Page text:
The Castlegar Chamber of Commerce hosted an all candidates forum Wednesday night that was attended by about 175 people. All four candidates — Arry Dhillon, Cherryl MacLeod, Tyler Maddocks and Janna Sylvest — in the by-election attended.
Suzanne Lehbauer, executive director of the Castlegar Hospice Society, moderated the event.
The format of the forum gave each candidate three minutes for opening statements and then one minute for closing rebuttals. In between, questions from the audience and media were written down and directed to a specific candidate and then read by Lehbauer. The candidate then had two minutes to respond. Additional candidates were allowed to respond by using one of their three rebuttal cards, and rebuttal responses were limited to one minute.
The format cut down on the amount of time it takes to ask questions, enabling 30 questions to make their way to the floor.
Maddocks spoke of his desire to see a strong downtown in his opening comments. “Some ideas … are a city campground. I think that if we had people coming in the summer months who had a place to stay downtown … and partake in the continual presentations downtown.”
He believes that Millennium Park is an asset towards that vision. “I think for the most part Castlegar city council is doing a lot of good things. In specific, I am a big fan of the Millennium Park. I think that can really be a difference maker in our community for trying to get people downtown,” said Maddocks.
Sylvest has a different view of the park, referring to it as a “myopic pet project.” In response to a question about what she was referring to as that pet project she stated, “I am referring to using 100 percent of revenues from the casino to pay for the operating costs of Millennium Park.”
Dhillon used one of his rebuttal cards to contradict a comment from Sylvest about his plans for casino revenues, and then chimed in on Millennium Park as well. “People do want to see Millennium Park. When I went door to door, one of the most common things I heard was, ‘I love that park.’… I fully support going forward with the park, but in a cost-effective manner.”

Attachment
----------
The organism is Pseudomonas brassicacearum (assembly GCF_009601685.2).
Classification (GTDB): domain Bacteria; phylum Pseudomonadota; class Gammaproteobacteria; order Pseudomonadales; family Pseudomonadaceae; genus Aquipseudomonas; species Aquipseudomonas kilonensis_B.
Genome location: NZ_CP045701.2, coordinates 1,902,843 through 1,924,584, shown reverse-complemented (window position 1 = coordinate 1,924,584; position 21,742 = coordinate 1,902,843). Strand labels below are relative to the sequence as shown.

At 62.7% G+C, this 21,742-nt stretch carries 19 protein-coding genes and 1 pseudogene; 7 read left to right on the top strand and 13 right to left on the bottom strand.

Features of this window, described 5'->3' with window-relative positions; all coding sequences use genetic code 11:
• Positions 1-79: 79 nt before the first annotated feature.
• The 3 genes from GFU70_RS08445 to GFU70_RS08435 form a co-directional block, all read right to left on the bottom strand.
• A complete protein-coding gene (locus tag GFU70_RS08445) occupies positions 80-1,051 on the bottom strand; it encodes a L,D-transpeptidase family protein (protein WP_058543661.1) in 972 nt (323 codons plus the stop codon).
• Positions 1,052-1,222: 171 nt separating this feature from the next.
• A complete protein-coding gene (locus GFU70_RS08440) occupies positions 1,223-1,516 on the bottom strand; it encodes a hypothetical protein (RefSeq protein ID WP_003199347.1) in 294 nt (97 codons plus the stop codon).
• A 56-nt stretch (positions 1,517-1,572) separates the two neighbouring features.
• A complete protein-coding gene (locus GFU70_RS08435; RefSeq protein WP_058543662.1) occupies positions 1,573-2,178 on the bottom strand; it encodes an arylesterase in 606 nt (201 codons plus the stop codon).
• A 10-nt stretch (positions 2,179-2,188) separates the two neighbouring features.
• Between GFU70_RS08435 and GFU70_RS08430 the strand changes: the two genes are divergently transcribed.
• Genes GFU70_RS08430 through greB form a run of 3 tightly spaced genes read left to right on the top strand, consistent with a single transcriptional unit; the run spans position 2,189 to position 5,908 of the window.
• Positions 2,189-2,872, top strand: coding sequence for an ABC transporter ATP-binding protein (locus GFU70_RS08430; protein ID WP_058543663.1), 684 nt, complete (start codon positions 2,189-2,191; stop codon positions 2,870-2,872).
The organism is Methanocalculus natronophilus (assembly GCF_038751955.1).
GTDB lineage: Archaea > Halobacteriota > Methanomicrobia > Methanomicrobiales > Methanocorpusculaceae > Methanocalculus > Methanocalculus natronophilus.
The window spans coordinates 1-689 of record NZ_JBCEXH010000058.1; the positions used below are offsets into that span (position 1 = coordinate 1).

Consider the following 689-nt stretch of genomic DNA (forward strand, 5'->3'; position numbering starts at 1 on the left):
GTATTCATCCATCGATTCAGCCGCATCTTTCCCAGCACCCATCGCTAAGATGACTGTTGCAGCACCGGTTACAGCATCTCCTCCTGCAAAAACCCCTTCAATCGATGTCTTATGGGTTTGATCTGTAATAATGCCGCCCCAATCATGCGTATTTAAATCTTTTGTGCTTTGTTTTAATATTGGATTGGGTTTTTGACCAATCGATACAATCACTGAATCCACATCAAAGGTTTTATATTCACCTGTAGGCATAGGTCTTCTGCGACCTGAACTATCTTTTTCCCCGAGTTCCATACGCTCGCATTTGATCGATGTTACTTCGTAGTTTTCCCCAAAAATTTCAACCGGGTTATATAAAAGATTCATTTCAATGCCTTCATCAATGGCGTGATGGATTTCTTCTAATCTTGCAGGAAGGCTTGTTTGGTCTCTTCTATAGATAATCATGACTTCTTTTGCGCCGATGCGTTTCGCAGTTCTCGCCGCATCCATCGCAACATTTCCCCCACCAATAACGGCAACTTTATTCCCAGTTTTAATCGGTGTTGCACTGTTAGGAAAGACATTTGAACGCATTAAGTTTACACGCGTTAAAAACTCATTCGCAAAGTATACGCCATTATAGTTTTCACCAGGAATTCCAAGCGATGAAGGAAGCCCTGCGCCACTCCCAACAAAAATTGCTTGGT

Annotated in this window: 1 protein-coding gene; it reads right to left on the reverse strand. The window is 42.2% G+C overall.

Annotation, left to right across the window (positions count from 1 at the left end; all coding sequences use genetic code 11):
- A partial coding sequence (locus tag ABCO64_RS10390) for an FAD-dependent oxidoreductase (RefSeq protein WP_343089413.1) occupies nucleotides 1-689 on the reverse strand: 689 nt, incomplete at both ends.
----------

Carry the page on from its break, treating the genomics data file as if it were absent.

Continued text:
MacLeod also had something to say about the park, “I strongly feel there should have been a better balance between investing in our parks and our basic infrastructure.”
Sylvest and Dhillon both spoke of their desire to forge stronger ties and partnerships with Selkirk College.
“An education based economy is definitely the most sustainable economy foundation for local government because it is not resource based,” said Sylvest.
“One of the biggest ways that we can create economic development in this region… is partnering with the college,” added Dhillon when he used one of his rebuttal cards to add his opinion to the conversation.
Many of MacLeod’s responses included criticisms of the current city council. This was summed up in her closing statement when she stated, “If you are happy with the way that our council is currently running, the decisions they are making with our tax dollars, then vote for the candidate endorsed by some of them. If you would like to see the council be more open, accountable, transparent, then vote for me.”
Eleven questions were directed to Dhillon, 10 to MacLeod, seven to Sylvest and two to Maddocks. Six questions had to do with finance or development, four were about infrastructure, two were about taxes and five had to do with candidates abilities to work with the existing council in one form or another. The remaining questions ranged from environmental issues to chickens and from water meters to public engagement.
Voting will take place Oct. 29 at the Community Complex between 8 a.m. and 8 p.m. Early voting is Oct. 18 and 19 at the Community Forum between 8 a.m. and 8 p.m.